So when it comes to schooling, she pointed out how we need to make it fun and light for them. “We just have to chill and be there with them emotionally. We shouldn't be adding to their stress by pressuring them to be super on time and rigid in answering pages 1-10.”
Part of caring for the kids’ mental health and hers as a parent is being flexible at home as well. So she and her husband have allowed their kids to use their gadgets for two hours every day. “I think that kept them sane and that's their form of social interaction 'cause they get to talk to their friends.”
Let them know that the new normal doesn't have to be bad
“Make them feel that they are not isolated—that this is the new normal. And be excited about it. Show them that you're not stressed out about it because they get your vibrations,” advised Marilen to other parents to help their kids deal with reality.
“If you show them that you are confident and that this is going to work, like 'this is how it has to be but it doesn't have to be a bad thing,' then they will see that. They themselves will be relaxed,” she added.
Vania had dealt with the usual sentiments from kids on when they can go back to school and see their friends again or that they miss going out already. “It was just a process of me trying to explain to her why we're in this and why this is happening — in as much as you can explain to a toddler. And just making her part of the entire process,” she explained.
Make sure they're eating healthy and getting proper nutrition
Nothing beats stress other than powering up with healthy and energizing food accompanied by milk and an active lifestyle. With the pandemic at hand, all the more we need to ensure that every meal we serve is safe and good for our kid’s health.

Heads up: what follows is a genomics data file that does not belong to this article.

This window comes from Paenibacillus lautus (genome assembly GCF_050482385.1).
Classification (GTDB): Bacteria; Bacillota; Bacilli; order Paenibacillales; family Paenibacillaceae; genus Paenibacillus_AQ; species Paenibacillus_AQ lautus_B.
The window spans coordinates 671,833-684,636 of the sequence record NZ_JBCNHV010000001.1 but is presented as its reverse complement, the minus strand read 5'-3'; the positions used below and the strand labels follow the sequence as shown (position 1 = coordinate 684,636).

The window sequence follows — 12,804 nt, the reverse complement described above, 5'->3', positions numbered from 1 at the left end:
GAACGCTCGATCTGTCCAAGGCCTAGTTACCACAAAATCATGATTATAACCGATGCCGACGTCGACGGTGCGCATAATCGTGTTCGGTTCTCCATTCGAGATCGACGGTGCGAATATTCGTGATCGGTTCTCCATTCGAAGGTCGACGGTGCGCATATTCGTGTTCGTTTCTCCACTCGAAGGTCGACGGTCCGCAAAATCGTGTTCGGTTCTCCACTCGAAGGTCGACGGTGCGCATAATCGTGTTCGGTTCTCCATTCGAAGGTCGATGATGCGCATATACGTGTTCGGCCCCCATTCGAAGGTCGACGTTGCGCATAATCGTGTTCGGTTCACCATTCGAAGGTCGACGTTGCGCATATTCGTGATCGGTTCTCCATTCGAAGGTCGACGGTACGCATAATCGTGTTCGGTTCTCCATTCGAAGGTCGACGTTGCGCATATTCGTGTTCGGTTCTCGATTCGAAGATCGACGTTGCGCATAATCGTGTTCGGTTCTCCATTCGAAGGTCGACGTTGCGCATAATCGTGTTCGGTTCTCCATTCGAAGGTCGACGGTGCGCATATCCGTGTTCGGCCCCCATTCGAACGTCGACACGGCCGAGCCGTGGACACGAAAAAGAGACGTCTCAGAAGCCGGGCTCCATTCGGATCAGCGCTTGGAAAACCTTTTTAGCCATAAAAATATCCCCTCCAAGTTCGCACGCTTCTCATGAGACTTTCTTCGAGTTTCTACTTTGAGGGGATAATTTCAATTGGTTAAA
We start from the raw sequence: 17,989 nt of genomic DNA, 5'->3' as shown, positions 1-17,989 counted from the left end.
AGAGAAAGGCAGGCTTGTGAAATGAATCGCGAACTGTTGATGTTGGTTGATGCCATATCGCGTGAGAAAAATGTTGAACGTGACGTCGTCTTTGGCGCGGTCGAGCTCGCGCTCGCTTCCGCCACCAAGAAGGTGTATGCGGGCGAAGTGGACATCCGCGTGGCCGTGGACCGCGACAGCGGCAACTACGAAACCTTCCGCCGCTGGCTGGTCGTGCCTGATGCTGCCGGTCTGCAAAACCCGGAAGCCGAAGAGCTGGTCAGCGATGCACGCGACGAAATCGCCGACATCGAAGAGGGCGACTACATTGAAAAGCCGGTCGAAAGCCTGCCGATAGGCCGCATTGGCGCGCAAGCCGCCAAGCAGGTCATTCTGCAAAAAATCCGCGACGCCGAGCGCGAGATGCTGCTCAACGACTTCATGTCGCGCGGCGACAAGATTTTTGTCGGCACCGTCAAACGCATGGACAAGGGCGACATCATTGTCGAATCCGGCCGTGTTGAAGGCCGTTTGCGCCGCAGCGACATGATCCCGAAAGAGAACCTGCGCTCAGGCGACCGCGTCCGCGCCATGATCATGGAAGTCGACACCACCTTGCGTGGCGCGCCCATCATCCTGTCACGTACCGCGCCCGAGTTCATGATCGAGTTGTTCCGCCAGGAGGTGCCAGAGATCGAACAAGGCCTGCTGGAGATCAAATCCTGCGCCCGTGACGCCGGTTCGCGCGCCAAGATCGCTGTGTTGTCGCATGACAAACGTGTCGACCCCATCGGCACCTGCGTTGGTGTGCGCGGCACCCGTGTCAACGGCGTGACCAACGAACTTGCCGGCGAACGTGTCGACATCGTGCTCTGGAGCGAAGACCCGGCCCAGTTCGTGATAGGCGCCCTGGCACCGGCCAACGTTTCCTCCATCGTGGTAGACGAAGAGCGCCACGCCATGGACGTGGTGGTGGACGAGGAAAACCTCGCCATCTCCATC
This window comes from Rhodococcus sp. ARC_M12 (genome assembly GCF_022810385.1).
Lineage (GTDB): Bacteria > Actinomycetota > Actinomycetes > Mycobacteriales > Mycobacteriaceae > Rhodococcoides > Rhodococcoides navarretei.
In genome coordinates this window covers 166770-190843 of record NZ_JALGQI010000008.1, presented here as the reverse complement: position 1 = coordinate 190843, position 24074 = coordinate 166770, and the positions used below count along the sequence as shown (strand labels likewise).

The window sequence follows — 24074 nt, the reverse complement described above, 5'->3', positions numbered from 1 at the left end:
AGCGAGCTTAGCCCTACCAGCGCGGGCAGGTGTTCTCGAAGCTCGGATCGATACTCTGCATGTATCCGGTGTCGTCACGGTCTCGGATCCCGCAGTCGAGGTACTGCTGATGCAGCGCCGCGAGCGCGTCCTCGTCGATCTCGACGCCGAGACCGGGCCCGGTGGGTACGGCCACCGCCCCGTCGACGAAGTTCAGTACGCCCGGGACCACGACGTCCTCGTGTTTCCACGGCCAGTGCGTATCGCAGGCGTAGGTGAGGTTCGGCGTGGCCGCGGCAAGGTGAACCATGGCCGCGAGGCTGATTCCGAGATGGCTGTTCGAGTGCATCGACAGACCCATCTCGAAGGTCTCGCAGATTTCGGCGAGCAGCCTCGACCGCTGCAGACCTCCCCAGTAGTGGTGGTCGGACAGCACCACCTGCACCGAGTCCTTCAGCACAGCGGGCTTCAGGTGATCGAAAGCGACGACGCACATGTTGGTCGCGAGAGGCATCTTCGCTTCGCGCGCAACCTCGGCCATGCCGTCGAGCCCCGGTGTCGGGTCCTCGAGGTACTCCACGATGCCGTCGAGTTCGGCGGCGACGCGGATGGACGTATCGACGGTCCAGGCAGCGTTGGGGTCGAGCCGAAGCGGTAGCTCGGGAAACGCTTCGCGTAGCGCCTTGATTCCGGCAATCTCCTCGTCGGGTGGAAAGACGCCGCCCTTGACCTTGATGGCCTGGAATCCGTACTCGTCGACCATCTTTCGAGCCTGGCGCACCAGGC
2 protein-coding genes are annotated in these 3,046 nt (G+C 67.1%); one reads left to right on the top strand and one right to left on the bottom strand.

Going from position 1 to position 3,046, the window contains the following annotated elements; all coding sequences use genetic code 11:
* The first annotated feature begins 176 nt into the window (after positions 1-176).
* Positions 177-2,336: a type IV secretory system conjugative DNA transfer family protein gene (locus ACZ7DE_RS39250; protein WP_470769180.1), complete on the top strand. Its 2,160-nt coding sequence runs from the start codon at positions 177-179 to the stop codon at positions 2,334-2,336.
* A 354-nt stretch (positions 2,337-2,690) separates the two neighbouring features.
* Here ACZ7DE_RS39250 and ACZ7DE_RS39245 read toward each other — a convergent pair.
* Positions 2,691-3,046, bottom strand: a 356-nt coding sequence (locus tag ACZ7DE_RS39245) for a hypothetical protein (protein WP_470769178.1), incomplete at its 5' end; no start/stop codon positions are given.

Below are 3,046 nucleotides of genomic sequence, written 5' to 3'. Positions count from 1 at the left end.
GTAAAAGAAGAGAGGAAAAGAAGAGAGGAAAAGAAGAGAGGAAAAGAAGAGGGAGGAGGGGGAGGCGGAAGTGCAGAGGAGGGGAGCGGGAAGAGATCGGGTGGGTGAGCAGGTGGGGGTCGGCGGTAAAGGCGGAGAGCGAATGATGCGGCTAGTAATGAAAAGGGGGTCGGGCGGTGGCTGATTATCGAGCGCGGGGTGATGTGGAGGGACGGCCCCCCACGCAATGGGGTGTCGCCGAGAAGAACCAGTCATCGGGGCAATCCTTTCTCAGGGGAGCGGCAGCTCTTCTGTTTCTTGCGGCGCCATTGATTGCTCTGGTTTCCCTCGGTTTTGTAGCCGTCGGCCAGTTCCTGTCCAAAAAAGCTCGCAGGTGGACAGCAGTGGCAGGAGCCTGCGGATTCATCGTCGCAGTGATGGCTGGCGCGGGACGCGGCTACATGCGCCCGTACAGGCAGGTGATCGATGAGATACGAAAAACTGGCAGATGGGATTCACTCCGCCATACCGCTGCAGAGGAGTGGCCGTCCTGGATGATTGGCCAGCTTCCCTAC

But just like most moms, Vania and Marilen know the struggle in feeding kids healthy food. This is why they try to put together fun and appetizing dishes for their kids.
“What I do is I have a Pinterest board for our family recipes, and then I type up a menu good for two weeks. As much as possible, pick whole foods — it means the purest in its form, and flavorings from pure spices also. Try to make your own sauce if you can,” Marilen explained.
Since most toddlers love crispy food, Vania thought of a way to mix it with something healthy. “I would make tempura and put carrots underneath it so it's still crispy. And my daughter loves anything citrus-y so I'll mix in a leafy green but I pour a lot of lemon and citrus on it so it sort of coats it. That's a good way to get them their dose of greens.”
Vania also underscored how a warm glass of milk helps her daughter Emilia and herself relax at night. “A warm glass of milk always calms your system the same way a warm bath does. It's a signifier that the day is done, it's time to take it down a notch. The milk helps in the wind-down process [that happens] before 9 p.m.”
Learn more tips from Vania and Marilen when you watch the entire episode titled “Helping Your Child (And Yourself!) Manage Online Schooling Stress” here.
This episode is part of the Facebook Live series of Enfagrow A+ Four’s “Raising Smart Kids With A Heart,” in partnership with Smart Parenting. This initiative aims to help moms and dads in raising their kids so they can live in harmony and thrive in the new normal. Learn more about Enfagrow A+ Four’s campaign by watching this video.